Welcome Carrie Walling, New Director of the Human Rights Program

Carrie Walling, a person with straight, shoulder-length blonde hair wearing a jacket and turtleneck standing outside

Carrie Walling, a human rights expert with years of experience as both an academic and a practitioner, is the new executive director of the Human Rights Program. She will begin in late July.

Walling is the founder and director of the Human Rights Lab at Albion College in Michigan. She is also an alumna of UMN and the Human Rights Program. Walling earned her master's and doctoral degrees in political science from the Twin Cities campus and minored in human rights during the latter degree. 

“I'm really excited to meet and talk to students, faculty, and staff who are part of this community,” Walling said. “I'm looking forward to hearing from people about their ideas. What would they like to see the Human Rights Program do? I have an open door and I'm eager to help students pursue their passions, connect them to resources, get to know them, and be a partner in pursuing their goals.”

Past Work at Albion

Walling founded Albion’s Human Rights Lab in 2021. The program emphasizes community-engaged learning, connecting undergraduate students to projects, and research with local advocacy groups. 

Before pioneering the Human Rights Lab, Walling served as a political science professor and director of Albion’s multidisciplinary, campus-wide honors program, the Prentiss M. Brown Honors Program.

Additionally, for the past 18 months, Walling has acted as the faculty director of the college’s Gerald R. Ford Institute for Leadership in Public Policy and Service, which runs the Human Rights Lab as one of its many programs. The Ford Institute prepares students for engaged citizenship, as well as careers in public policy and community leadership.

With this emphasis on leadership, Walling also created opportunities for undergraduates to take the reins on human rights initiatives. Students have collaborated to create a human rights advocacy toolkit, authored original content for the program’s blog, and hosted an international human rights conference that gathered academics from 18 colleges and nine countries. 

“The work that she’s been able to do, the things that she’s been able to create, most recently at Albion, have been very entrepreneurial and forward-thinking,” said Rochelle Hammer, the interim director and long-time associate director of the UMN Human Rights Program. “Those partnerships and those opportunities to get outside of campus—whether it’s advocacy initiatives or research opportunities—is something that the [Human Rights Program] has always valued. I think she’ll continue to grow those and provide new opportunities.”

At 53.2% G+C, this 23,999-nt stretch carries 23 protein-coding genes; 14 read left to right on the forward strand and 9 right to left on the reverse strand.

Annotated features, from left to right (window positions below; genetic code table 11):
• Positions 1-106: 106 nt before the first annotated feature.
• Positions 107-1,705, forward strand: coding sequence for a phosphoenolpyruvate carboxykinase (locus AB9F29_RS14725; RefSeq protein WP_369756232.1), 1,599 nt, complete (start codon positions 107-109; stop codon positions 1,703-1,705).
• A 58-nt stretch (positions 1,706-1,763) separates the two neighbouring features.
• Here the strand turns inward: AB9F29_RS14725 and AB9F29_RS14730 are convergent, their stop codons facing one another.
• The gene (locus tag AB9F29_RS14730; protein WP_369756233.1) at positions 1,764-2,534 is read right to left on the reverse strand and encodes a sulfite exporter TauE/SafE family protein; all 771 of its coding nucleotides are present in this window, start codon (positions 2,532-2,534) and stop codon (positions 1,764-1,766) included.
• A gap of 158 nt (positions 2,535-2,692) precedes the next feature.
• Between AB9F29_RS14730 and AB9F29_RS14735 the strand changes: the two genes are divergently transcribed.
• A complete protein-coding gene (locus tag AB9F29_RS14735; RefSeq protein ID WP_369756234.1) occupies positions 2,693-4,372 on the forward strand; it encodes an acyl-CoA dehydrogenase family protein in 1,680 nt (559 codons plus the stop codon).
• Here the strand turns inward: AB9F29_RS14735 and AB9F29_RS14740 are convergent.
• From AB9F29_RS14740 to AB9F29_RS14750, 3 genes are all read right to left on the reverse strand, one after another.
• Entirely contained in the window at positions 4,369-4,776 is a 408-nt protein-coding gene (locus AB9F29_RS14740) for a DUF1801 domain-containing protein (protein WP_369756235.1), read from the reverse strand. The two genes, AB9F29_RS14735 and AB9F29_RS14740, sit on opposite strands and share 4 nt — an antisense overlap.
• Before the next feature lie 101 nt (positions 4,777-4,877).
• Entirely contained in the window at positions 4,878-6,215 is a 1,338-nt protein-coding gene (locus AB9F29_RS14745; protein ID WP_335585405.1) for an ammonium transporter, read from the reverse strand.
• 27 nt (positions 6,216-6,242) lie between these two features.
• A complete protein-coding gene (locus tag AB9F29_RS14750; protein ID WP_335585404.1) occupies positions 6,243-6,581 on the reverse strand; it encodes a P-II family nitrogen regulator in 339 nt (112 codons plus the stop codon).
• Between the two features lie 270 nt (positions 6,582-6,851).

Before her 12 years at Albion College, Walling studied human rights at UMN while pursuing her doctoral degree in political science. She wrote her dissertation on the protection of human rights in times of war through interventions by the UN Security Council, a topic that sparked her interest in pursuing a career in academia. 

Walling began her career in the nonprofit world as a program coordinator for Women for Women International, which provides training and resources to women survivors of war around the world. This work inspired her to return to school and begin her research.

“While I loved the direct-service work with women survivors of war, I was also really interested in the questions about how and why we had gotten to that place in the first place and what could be done to prevent and respond to mass atrocity crimes,” Walling said. 

This research is the focus of her first book, All Necessary Measures: The United Nations and Humanitarian Intervention. In 2021, she published her second book, Human Rights and Justice for All: Demanding Dignity in the United States and Around the World.

Walling said she loves the human rights framework because instead of focusing solely on how people survive, it advocates for fulfilling lives of dignity and self-realization for all.

“Part of why I love working with students on human rights is that we all have the capacity to make a change now, even before we have our degrees,” Walling said. “But I think human rights gives us an empowering framework for doing so in ways that are effective, that can have impact, but also that are ethical, that engage our community partners and our neighbors.”

Building on Strengths

As the Human Rights Program transitions to a new director for the first time in its history, the program’s home department, the Institute for Global Studies (IGS), is preparing for the upcoming academic year. IGS director Evelyn Davidheiser said she is eager to see how the program evolves under Walling’s leadership. 

“The Human Rights Program has always been so key to what we’re doing in Global Studies and I know that Carrie is going to continue that, but I’m looking forward to her putting her own stamp on it,” Davidheiser said. 

“For me, this is a wonderful opportunity to come back to my intellectual home,” Walling said. “I studied human rights here. I had been a student of Barb Frey and Kathryn Sikkink and so it's really exciting to be able to follow in the shoes of my mentors, to be able to build on the program’s strengths, help to secure the legacy and grow that program into the future. 

“So in many ways, it feels like coming home.”

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